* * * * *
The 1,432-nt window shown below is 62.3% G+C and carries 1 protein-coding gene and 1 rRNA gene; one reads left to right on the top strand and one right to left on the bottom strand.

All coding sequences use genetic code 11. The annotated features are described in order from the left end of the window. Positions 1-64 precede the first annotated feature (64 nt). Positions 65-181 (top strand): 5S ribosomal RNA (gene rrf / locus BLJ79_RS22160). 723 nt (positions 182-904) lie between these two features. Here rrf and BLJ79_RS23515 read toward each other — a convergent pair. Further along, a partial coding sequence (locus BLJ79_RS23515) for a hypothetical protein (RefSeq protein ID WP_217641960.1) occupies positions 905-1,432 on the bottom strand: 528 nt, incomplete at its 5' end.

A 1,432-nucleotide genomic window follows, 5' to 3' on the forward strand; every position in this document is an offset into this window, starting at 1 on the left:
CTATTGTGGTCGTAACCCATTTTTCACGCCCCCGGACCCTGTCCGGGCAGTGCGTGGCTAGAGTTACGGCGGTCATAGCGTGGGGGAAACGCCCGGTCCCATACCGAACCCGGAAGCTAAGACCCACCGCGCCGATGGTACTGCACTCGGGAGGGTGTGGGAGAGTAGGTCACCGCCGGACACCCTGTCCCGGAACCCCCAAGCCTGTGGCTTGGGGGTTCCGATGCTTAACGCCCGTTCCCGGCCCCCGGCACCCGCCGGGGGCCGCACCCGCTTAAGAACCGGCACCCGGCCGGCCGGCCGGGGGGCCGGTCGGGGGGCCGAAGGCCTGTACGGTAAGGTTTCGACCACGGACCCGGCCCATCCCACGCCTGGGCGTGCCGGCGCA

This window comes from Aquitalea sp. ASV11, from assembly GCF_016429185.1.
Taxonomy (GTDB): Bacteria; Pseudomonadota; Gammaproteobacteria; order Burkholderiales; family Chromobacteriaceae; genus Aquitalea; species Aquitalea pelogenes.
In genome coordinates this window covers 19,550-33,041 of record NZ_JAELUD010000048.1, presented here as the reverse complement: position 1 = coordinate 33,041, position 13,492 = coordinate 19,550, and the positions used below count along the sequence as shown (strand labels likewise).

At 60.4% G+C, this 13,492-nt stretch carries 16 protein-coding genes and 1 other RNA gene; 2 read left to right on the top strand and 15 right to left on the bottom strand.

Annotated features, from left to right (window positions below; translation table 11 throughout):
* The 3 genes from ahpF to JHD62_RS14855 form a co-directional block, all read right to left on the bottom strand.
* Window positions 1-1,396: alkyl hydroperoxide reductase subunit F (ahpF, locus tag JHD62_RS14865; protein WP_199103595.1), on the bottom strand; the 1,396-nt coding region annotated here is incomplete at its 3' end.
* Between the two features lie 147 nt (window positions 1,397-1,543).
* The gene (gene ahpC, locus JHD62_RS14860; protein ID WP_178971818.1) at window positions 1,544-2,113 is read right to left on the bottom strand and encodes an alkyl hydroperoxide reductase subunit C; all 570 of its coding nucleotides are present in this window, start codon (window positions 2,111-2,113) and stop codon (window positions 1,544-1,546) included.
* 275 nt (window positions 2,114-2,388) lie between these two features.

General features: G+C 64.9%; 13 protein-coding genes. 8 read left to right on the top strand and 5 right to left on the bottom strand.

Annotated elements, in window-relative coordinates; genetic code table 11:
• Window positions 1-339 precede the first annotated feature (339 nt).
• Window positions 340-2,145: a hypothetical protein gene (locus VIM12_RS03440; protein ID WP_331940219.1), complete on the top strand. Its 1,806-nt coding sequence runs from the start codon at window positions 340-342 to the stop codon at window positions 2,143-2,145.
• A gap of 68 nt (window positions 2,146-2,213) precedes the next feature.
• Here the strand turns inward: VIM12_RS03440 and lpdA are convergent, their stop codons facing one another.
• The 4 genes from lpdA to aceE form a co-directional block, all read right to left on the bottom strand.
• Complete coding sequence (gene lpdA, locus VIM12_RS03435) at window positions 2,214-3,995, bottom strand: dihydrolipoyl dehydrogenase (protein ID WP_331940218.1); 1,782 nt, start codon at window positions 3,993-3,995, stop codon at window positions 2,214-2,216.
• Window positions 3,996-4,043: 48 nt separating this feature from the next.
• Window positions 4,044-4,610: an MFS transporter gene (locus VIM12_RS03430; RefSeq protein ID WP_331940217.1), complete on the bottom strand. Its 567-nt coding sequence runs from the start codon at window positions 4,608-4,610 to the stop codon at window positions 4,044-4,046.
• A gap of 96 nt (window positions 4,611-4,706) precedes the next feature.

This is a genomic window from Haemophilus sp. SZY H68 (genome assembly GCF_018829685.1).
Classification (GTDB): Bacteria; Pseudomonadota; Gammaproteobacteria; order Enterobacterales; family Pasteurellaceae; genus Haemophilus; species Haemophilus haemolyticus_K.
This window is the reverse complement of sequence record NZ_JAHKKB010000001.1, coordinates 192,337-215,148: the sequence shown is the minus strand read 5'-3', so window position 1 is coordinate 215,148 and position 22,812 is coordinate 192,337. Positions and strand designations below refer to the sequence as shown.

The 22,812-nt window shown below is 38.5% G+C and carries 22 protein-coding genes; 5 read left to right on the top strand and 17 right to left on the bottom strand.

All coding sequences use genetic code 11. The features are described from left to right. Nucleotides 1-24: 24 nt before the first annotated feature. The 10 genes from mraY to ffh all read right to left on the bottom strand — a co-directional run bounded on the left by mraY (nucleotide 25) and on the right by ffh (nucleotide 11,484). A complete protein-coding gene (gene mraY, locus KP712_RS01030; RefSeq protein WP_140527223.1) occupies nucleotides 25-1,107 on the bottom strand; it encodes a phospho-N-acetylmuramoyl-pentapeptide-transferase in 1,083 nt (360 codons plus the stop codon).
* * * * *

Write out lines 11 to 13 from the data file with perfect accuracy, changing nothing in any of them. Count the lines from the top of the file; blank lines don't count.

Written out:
* Window positions 1-1,396: alkyl hydroperoxide reductase subunit F (ahpF, locus tag JHD62_RS14865; protein WP_199103595.1), on the bottom strand; the 1,396-nt coding region annotated here is incomplete at its 3' end.
* Between the two features lie 147 nt (window positions 1,397-1,543).
* The gene (gene ahpC, locus JHD62_RS14860; protein ID WP_178971818.1) at window positions 1,544-2,113 is read right to left on the bottom strand and encodes an alkyl hydroperoxide reductase subunit C; all 570 of its coding nucleotides are present in this window, start codon (window positions 2,111-2,113) and stop codon (window positions 1,544-1,546) included.